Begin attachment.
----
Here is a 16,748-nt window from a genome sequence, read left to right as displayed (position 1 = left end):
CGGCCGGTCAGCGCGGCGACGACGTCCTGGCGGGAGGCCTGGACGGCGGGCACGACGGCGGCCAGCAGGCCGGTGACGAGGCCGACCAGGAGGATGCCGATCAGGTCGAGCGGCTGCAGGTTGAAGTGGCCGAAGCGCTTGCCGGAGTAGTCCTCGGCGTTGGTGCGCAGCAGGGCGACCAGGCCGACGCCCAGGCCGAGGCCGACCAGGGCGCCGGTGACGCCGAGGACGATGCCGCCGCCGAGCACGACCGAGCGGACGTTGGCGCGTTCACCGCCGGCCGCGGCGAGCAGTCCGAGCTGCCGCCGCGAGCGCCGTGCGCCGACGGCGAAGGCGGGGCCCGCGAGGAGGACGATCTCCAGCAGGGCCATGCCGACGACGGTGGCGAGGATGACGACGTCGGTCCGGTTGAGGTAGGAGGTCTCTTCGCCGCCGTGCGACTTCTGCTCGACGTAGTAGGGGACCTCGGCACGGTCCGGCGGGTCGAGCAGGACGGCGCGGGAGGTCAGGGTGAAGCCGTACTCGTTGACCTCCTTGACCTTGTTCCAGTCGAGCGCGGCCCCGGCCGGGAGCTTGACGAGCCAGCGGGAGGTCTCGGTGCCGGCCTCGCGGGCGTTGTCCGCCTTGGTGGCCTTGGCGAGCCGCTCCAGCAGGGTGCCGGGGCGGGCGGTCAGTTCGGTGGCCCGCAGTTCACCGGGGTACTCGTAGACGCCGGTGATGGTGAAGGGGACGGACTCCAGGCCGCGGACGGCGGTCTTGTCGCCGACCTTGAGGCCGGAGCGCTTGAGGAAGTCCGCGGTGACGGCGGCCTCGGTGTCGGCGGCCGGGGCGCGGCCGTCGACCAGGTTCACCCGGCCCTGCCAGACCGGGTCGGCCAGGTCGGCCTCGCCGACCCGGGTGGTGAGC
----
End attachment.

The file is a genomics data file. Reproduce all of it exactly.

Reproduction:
Here is a 16,748-nt window from a genome sequence, read left to right as displayed (position 1 = left end):
CGGCCGGTCAGCGCGGCGACGACGTCCTGGCGGGAGGCCTGGACGGCGGGCACGACGGCGGCCAGCAGGCCGGTGACGAGGCCGACCAGGAGGATGCCGATCAGGTCGAGCGGCTGCAGGTTGAAGTGGCCGAAGCGCTTGCCGGAGTAGTCCTCGGCGTTGGTGCGCAGCAGGGCGACCAGGCCGACGCCCAGGCCGAGGCCGACCAGGGCGCCGGTGACGCCGAGGACGATGCCGCCGCCGAGCACGACCGAGCGGACGTTGGCGCGTTCACCGCCGGCCGCGGCGAGCAGTCCGAGCTGCCGCCGCGAGCGCCGTGCGCCGACGGCGAAGGCGGGGCCCGCGAGGAGGACGATCTCCAGCAGGGCCATGCCGACGACGGTGGCGAGGATGACGACGTCGGTCCGGTTGAGGTAGGAGGTCTCTTCGCCGCCGTGCGACTTCTGCTCGACGTAGTAGGGGACCTCGGCACGGTCCGGCGGGTCGAGCAGGACGGCGCGGGAGGTCAGGGTGAAGCCGTACTCGTTGACCTCCTTGACCTTGTTCCAGTCGAGCGCGGCCCCGGCCGGGAGCTTGACGAGCCAGCGGGAGGTCTCGGTGCCGGCCTCGCGGGCGTTGTCCGCCTTGGTGGCCTTGGCGAGCCGCTCCAGCAGGGTGCCGGGGCGGGCGGTCAGTTCGGTGGCCCGCAGTTCACCGGGGTACTCGTAGACGCCGGTGATGGTGAAGGGGACGGACTCCAGGCCGCGGACGGCGGTCTTGTCGCCGACCTTGAGGCCGGAGCGCTTGAGGAAGTCCGCGGTGACGGCGGCCTCGGTGTCGGCGGCCGGGGCGCGGCCGTCGACCAGGTTCACCCGGCCCTGCCAGACCGGGTCGGCCAGGTCGGCCTCGCCGACCCGGGTGGTGAGC